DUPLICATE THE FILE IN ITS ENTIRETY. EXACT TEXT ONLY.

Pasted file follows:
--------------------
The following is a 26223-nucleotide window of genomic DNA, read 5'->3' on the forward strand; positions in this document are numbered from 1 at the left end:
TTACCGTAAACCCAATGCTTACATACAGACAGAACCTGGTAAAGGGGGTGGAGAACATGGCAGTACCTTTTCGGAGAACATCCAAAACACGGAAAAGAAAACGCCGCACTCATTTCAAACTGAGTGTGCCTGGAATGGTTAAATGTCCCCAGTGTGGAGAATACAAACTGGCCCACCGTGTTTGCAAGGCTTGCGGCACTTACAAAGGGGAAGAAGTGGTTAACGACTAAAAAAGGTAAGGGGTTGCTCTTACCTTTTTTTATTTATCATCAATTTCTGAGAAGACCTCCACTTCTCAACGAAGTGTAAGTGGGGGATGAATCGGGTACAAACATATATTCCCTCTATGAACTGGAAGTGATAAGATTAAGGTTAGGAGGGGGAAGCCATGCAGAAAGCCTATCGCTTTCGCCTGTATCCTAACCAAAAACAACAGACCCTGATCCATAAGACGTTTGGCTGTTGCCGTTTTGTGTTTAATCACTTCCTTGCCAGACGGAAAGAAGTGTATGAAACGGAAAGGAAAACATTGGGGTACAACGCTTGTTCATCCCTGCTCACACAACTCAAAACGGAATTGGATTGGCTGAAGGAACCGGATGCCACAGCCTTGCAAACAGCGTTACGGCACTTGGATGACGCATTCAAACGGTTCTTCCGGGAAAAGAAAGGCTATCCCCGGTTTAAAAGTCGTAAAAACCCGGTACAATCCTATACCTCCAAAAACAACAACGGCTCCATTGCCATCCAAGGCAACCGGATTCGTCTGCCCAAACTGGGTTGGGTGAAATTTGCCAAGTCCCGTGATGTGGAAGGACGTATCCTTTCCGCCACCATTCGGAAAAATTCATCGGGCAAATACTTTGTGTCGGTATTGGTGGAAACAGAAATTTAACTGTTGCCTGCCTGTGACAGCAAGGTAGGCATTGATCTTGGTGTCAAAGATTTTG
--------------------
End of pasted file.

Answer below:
The following is a 26223-nucleotide window of genomic DNA, read 5'->3' on the forward strand; positions in this document are numbered from 1 at the left end:
TTACCGTAAACCCAATGCTTACATACAGACAGAACCTGGTAAAGGGGGTGGAGAACATGGCAGTACCTTTTCGGAGAACATCCAAAACACGGAAAAGAAAACGCCGCACTCATTTCAAACTGAGTGTGCCTGGAATGGTTAAATGTCCCCAGTGTGGAGAATACAAACTGGCCCACCGTGTTTGCAAGGCTTGCGGCACTTACAAAGGGGAAGAAGTGGTTAACGACTAAAAAAGGTAAGGGGTTGCTCTTACCTTTTTTTATTTATCATCAATTTCTGAGAAGACCTCCACTTCTCAACGAAGTGTAAGTGGGGGATGAATCGGGTACAAACATATATTCCCTCTATGAACTGGAAGTGATAAGATTAAGGTTAGGAGGGGGAAGCCATGCAGAAAGCCTATCGCTTTCGCCTGTATCCTAACCAAAAACAACAGACCCTGATCCATAAGACGTTTGGCTGTTGCCGTTTTGTGTTTAATCACTTCCTTGCCAGACGGAAAGAAGTGTATGAAACGGAAAGGAAAACATTGGGGTACAACGCTTGTTCATCCCTGCTCACACAACTCAAAACGGAATTGGATTGGCTGAAGGAACCGGATGCCACAGCCTTGCAAACAGCGTTACGGCACTTGGATGACGCATTCAAACGGTTCTTCCGGGAAAAGAAAGGCTATCCCCGGTTTAAAAGTCGTAAAAACCCGGTACAATCCTATACCTCCAAAAACAACAACGGCTCCATTGCCATCCAAGGCAACCGGATTCGTCTGCCCAAACTGGGTTGGGTGAAATTTGCCAAGTCCCGTGATGTGGAAGGACGTATCCTTTCCGCCACCATTCGGAAAAATTCATCGGGCAAATACTTTGTGTCGGTATTGGTGGAAACAGAAATTTAACTGTTGCCTGCCTGTGACAGCAAGGTAGGCATTGATCTTGGTGTCAAAGATTTTG